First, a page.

Of Botany and Baskets

Date December 21, 2007 at 11:00 PM

Author Larry Dalrymple

Publication Trend Magazine

Categories Performing Arts


Everett Pikyavit reweaves the art of Southern Paiute basketry

What fascinated me about Southern Paiute baskets from southern Utah and Nevada, when I began to research Native American baskets, was the ingenuity of the weavers for whom the ancient tradition-7,000 years of basketmaking in the Great Basin-was truly an art form. But by the 1950s, that art form was in freefall. Between the 1950s and the 1990s, only San Juan Paiute in Arizona-one of 14 Paiute groups-were still weaving baskets regularly, and they were making primarily one type of basket: a Navajo ceremonial basket used by Navajo medicine men in curing and wedding ceremonies. (In 1868 when the Navajo were given their reservation in northern Arizona, it included the traditional lands of a small group of Southern Paiute; these San Juan Paiute adopted new basketry traditions that served Navajo cultural needs.) In the other Paiute groups living in southern Utah, Nevada, and California, the early-20th-century traditions of making coiled "fancy"€ baskets for collectors, as well as prototypes of utilitarian baskets whose styles dated from before 1850, had been completely abandoned. I first met Everett Pikyavit in 2000 when I was judging the basket entries at the Tohono O'odham Basketweavers Association competition at the Heard Museum in Phoenix. Upon seeing a woman's twined cap on Pikyavit's table, I was completely overwhelmed. His new cap, woven entirely of sumac, was of a style unmade by the Southern Paiute since 1900. His table also held prototypes of early work baskets of the Southern Paiute-winnowing and parching trays, carrying baskets, water jars, and seed beaters. Immediately I asked Pikyavit, a Southern Paiute who had grown up in Nevada, about the plants he was using to weave, as I could see how finely made his baskets were. Pikyavit explained that he grew up on a ranch. He only learned to weave and make baskets in the late 1990s, after he had encountered historic basket collections at several museums, including the Lost City Museum in Overton, Nevada. Pikyavit explained to me that he had grown up aware of the Paiute cultural tradition of basketweaving, but there were no active weavers in the community of Moapa, Nevada, where he lived, to help him when he started. While many of the older women showed him baskets that their grandmothers had made, and relayed rudimentary information on processing and gathering materials, Pikyavit is truly self-taught.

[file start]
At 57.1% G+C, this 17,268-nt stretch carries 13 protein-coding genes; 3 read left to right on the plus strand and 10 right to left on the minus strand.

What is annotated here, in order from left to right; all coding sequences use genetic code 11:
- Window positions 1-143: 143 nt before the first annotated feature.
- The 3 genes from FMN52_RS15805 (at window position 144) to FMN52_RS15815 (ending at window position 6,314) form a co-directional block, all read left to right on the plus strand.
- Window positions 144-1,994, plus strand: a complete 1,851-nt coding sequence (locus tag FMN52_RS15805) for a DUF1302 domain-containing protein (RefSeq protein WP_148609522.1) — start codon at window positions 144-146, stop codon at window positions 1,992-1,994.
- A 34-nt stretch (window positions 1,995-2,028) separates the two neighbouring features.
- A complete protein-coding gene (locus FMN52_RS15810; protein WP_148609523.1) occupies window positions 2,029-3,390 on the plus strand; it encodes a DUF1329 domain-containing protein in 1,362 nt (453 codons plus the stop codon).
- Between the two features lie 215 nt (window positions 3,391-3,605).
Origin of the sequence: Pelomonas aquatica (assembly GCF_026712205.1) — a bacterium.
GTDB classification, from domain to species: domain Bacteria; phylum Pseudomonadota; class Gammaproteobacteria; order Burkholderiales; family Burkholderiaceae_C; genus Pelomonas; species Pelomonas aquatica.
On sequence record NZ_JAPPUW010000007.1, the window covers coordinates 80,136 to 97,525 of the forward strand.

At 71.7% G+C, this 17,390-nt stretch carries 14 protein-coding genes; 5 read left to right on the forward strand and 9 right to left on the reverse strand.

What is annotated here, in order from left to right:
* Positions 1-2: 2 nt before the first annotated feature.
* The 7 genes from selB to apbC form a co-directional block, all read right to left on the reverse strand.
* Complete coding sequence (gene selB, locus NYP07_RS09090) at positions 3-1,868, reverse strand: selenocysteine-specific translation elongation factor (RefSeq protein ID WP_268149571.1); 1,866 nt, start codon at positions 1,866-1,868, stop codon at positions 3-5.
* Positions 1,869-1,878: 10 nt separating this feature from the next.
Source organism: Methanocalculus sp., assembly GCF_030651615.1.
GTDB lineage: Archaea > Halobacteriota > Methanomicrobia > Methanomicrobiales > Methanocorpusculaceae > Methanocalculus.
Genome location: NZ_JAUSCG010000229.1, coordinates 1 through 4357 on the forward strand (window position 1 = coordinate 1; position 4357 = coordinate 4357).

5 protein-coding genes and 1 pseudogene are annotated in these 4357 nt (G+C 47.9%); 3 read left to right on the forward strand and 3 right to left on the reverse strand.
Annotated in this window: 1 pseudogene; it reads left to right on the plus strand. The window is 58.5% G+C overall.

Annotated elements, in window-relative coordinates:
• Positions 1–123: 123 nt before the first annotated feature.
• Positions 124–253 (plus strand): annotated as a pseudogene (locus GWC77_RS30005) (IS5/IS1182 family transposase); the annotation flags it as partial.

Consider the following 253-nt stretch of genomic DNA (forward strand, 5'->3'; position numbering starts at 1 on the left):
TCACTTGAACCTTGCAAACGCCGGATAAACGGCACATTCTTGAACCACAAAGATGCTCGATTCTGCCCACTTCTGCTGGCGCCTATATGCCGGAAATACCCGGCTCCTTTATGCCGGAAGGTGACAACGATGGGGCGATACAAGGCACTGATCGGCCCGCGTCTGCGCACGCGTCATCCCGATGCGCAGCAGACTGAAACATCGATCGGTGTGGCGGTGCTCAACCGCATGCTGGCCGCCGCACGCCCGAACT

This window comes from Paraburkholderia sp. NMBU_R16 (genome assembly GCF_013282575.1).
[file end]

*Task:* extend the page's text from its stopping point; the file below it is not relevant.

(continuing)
Over the seven years I have followed his work, I've seen his art evolve into a marriage of intellectual curiosity and incredible technical craftsmanship. His curiosity takes many forms, from weaving old fish traps and replicating water jars to even twining a whiskey bottle. Few contemporary weavers from other tribes have the virtuosity to make such a variety of forms while simultaneously focusing as closely as Pikyavit has on recreating coiled Paiute fancy baskets ( "fancy"€ refers to those finely coiled pieces made as gifts or for sale to non-Indians) that in the early 1900s were a hallmark of Southern Paiute artistry. He has perfected his technical expertise and expanded the way he uses materials in stunning ways.

Pikyavit called me in February 2004 to say the willow he requires would be ready to harvest in mid-March, so a few weeks later I drove from Santa Fe to the Moapa Reservation to meet him. He, like basket-weavers of the past,must rely wholly on the environment. Rainfall, temperature fluctuations, the presence of grazing cattle, humans, and cutting of plant material all affect the material's quality from year to year. Such conditions make it essential for Pikyavit to have several places for harvesting each material, where he returns at least once a year to monitor plant growth and to prune.